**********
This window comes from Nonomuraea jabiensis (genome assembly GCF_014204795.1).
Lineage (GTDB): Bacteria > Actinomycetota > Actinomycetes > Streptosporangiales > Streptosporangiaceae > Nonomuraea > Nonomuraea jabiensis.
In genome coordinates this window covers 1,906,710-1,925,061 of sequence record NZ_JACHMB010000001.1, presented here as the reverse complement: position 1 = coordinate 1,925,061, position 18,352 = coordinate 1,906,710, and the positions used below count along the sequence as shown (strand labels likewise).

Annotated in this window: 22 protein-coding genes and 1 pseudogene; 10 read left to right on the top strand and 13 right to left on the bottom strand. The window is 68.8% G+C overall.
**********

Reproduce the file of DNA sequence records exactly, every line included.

This window comes from Nonomuraea jabiensis (genome assembly GCF_014204795.1).
Lineage (GTDB): Bacteria > Actinomycetota > Actinomycetes > Streptosporangiales > Streptosporangiaceae > Nonomuraea > Nonomuraea jabiensis.
In genome coordinates this window covers 1,906,710-1,925,061 of sequence record NZ_JACHMB010000001.1, presented here as the reverse complement: position 1 = coordinate 1,925,061, position 18,352 = coordinate 1,906,710, and the positions used below count along the sequence as shown (strand labels likewise).

Annotated in this window: 22 protein-coding genes and 1 pseudogene; 10 read left to right on the top strand and 13 right to left on the bottom strand. The window is 68.8% G+C overall.